Interview with Until the Flood director Julie Janson

UNTIL THE FLOOD stopped me cold”: an interview with director Julie Janson

Julie Janson, the director of Until the Flood, is working with Dominion Stage for the first time. She has also directed Leaving Iowa, Oleanna, and Amadeus for Providence Players of Fairfax, Other Desert Cities for Peace Mountain Theatre Company, and Shadow Box and Reckless for Boston University Stage Troupe.
Recently, Dominion Stage interviewed Janson about how she came to choose Flood, its powerful and timely subject matter, and her approach to the show as a director. Here are some excerpts from that interview:
DOMINION STAGE: You’ve been wanting to direct this play for several years. What first drew you to it?

JULIE JANSON: Honestly, it was the script. In an effort to expand my ideas and options, I subscribe to a service that sends me a box of scripts every few months. I was on vacation, working through a pile of scripts, and Until the Flood stopped me cold. Sometimes you read something and just connect with it. I put it down and said, “I have to do this show.” Michael Brown’s death and the response to it had a profound impact on me. I was glued to the screen during those weeks, watching the protests and listening to the stories of all involved. Previously, I was very focused on gender inequality, but it was during this time that I realized that racial equality was something equally deserving of my time and attention. We spend our time on what we love, what’s important to us. I spend so much of my time doing theater and I wanted to use that time towards not just a hobby I love but furthering my values.

DOMINION STAGE:  Dael Orlandersmith has given her play a very uncommon structure: a series of monologues presented by composite characters — none of whom interact — and whose words are taken from actual interview material. What challenges — and what benefits — has this structure presented you as a director?
JULIE JANSON: It’s immensely beneficial to be able to schedule one-on-one time with the individual actors because we could keep the schedule flexible and accommodating. The challenge is that the characters aren’t seeing and hearing the work of the others, which means they may not be picking up all of the themes of the play. Maggie Landis, our stage manager turned assistant director, and I took great care to point out these themes, but we also used “improv jams” to bring the entire cast together. In these rehearsals we would send partners or small groups into breakout rooms and this led to really profound discoveries about just how much these characters have in common. And of course, because these characters are based on real people, the message is that we ALL have a lot more in common than we may think.
DOMINION STAGE:  This year has seen a frightening number of high-profile killings of black Americans by police officers, George Floyd and Breonna Taylor just to name of a few. And the public outcry has been on a scale not seen in decades. Has Michael Brown’s story been lost in all this? How are this year’s events impacting the production?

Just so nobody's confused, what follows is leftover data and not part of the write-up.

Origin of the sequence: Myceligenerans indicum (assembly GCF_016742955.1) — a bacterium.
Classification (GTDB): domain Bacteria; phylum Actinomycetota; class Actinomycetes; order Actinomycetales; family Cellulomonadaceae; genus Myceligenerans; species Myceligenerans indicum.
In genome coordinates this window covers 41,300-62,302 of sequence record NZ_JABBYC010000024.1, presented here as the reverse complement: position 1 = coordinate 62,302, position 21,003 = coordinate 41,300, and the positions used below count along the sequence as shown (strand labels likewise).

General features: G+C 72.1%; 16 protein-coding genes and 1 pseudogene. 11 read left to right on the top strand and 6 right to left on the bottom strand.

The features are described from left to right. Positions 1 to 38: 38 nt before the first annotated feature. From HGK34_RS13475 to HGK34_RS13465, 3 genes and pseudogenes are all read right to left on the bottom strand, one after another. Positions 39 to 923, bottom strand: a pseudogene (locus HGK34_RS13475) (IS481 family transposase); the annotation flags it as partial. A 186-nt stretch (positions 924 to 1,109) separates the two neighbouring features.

JULIE JANSON: My original intent with this play was to serve as a reflection on the five years since Michael Brown’s death. Had anything really changed? Had we simply moved on from this powerful, intense moment in time? The deaths of Breonna Taylor and George Floyd gave us an answer and breathed urgency into this show. Instead of simply reflecting on the past, this show now poses a challenge to the here and now: What did we do after Michael Brown? What did we learn? And what might we do differently now that we know for a fact that Michael Brown was not enough to achieve the change so many said we wanted five years ago?
As far as the year itself, this cast and crew has overcome monumental challenges with grace and compassion. Everyone was incredible adaptable as we experimented with rehearsal scheduling and formats to keep everyone safe from COVID. Then, just as we entered our final weeks of on-location shooting, the domestic terrorist attack on the Capitol occurred. We were supposed to have a virtual run-through that night, and there were mixed emotions about whether or not to rehearse. Some people welcomed the distraction, but some were in shock and even fearful for family members living close by, and we ultimately canceled. After that horrific event, some actors found an even deeper emotional connection to their piece. So many of us are carrying around so many raw emotions these days, and a chance to produce socially relevant material can be cathartic.
DOMINION STAGE: Does this show have comparisons to any others that you’ve directed or performed in?
JULIE JANSON: I’m reminded of Oleanna, which I directed during the height of the #MeToo movement. Audience emotions were raw on the subject, and it spurred very meaningful dialogue in post-performance conversations. I sincerely hope that even though we won’t be in person, that the performances of these brave and talented actors, coupled with Orlandersmith’s compelling and fearless script, that this show will provoke thought, dialogue, and meaningful action. The entire team hopes that when people see this show, they appreciate that while we see black and white extremes on the news, the vast majority of us are living in the middle. A GRAY middle that is complex, curious, fearful, hopeful, and completely, fully, human.

Until the Flood is streaming online January 22-24. To make your free reservation to see the show, go to Ticket link and updates for Until the Flood – DOMINION STAGE

Be advised that Until the Flood contains strong language, including racial slurs. As such, it may not be suitable for all audience members.